A diminutive character of Danish folklore, the size of a one-year-old child but with the face of an old man. He has the command of money and a dislike of noise and tumult. His usual dress is gray, with a pointed red cap.
No farm-house goes well unless there is a nis in it, and the maids and men are in favor with him. He will then clean the house, clean the stable, and occasionally supply corn stolen from their neighbor's barns. However, should any irregularity occur the nis will punish them.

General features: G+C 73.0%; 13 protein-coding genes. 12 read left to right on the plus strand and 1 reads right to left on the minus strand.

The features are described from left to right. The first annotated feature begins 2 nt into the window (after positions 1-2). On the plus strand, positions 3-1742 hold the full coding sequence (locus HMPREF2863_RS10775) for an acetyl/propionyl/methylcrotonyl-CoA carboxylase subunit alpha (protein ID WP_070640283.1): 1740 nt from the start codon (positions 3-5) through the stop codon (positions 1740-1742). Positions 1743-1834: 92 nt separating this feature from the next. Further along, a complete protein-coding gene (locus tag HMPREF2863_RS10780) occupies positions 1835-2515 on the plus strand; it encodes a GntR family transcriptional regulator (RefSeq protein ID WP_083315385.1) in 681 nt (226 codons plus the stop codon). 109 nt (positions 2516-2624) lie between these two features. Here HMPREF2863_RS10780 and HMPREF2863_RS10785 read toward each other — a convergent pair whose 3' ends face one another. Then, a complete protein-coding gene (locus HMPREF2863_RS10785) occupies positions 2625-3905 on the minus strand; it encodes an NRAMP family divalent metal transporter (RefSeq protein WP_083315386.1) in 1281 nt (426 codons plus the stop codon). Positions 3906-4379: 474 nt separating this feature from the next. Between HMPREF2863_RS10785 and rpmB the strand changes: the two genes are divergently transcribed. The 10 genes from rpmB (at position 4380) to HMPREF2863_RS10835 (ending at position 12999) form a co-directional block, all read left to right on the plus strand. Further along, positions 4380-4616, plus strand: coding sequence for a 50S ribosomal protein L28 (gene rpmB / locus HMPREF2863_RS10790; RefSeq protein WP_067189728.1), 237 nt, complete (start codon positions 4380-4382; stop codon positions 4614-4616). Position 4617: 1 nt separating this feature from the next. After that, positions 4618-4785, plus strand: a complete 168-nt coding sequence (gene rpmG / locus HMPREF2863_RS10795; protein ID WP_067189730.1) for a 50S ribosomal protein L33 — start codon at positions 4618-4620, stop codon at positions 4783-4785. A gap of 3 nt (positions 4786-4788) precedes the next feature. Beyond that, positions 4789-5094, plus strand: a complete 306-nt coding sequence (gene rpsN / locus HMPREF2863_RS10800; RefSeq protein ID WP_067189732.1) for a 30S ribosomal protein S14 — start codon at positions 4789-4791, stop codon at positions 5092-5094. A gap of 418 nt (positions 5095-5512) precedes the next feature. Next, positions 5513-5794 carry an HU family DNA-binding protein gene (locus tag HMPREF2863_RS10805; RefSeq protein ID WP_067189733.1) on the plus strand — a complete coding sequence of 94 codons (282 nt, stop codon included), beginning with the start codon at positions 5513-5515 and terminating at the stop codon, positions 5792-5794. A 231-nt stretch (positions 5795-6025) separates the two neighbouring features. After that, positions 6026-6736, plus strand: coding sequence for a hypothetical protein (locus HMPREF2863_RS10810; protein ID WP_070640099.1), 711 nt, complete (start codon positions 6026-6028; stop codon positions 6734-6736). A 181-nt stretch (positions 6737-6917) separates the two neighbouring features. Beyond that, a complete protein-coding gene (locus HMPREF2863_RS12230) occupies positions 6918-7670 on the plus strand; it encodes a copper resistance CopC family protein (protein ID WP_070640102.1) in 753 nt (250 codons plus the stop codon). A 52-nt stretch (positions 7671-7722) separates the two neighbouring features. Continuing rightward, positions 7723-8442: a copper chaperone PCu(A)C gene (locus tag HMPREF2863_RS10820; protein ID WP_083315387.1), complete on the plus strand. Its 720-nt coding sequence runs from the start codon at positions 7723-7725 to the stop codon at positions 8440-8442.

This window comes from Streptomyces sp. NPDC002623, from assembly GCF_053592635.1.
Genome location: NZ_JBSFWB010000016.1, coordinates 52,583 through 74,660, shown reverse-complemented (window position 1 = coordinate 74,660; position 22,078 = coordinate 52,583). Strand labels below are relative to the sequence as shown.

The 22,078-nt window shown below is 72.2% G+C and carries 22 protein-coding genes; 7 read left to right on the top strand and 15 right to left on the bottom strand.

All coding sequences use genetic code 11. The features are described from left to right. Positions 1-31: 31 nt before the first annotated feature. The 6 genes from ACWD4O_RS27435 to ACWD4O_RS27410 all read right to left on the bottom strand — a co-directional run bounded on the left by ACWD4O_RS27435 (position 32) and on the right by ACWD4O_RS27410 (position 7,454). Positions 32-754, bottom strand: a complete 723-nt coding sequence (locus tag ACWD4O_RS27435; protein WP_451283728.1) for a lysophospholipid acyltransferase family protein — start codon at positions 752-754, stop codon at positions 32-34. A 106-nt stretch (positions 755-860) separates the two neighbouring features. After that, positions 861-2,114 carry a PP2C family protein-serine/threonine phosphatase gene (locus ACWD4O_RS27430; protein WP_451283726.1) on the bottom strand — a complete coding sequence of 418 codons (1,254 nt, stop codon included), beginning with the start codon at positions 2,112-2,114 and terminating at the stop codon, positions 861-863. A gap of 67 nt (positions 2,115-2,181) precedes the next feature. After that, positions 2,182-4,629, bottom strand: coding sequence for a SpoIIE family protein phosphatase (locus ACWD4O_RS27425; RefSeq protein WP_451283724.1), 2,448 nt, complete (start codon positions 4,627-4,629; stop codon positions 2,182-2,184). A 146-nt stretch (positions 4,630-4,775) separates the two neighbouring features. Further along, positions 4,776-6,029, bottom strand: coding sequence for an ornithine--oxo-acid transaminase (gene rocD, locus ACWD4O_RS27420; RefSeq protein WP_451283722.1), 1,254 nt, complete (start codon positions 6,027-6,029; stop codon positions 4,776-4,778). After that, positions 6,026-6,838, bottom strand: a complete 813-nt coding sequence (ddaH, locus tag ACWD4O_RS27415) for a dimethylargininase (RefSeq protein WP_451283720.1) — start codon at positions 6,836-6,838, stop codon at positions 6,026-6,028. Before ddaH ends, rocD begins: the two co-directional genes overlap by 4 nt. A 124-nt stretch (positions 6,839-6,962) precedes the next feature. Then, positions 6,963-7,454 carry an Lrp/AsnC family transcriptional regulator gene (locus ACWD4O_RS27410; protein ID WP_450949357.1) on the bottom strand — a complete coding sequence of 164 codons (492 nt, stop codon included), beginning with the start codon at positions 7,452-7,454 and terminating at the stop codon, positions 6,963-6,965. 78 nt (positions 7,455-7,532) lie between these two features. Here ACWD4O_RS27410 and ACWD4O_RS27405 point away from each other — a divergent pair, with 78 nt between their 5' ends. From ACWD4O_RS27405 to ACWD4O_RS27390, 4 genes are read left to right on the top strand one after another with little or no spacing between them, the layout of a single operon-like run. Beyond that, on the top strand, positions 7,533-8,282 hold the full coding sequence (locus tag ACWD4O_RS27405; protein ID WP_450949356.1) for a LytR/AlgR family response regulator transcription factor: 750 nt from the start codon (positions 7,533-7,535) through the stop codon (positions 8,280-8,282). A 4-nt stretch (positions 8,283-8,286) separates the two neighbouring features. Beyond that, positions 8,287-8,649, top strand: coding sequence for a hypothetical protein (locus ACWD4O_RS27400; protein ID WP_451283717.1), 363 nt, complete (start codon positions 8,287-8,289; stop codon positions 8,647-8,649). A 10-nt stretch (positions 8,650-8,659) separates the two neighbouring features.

The nisses are fond of moonlight, and in winter time can be seen jumping over the yard or driving in sledges. They are skilled in music and dancing.
- Bonnerjea, Biren. (1920). A Dictionary of Superstitions and Mythology. Thomson Gale.
- Keightley, Thomas. (1892). Fairy Mythology: Illustrative of the Romance and Superstition of Various Countries. London: George Bells and Sons.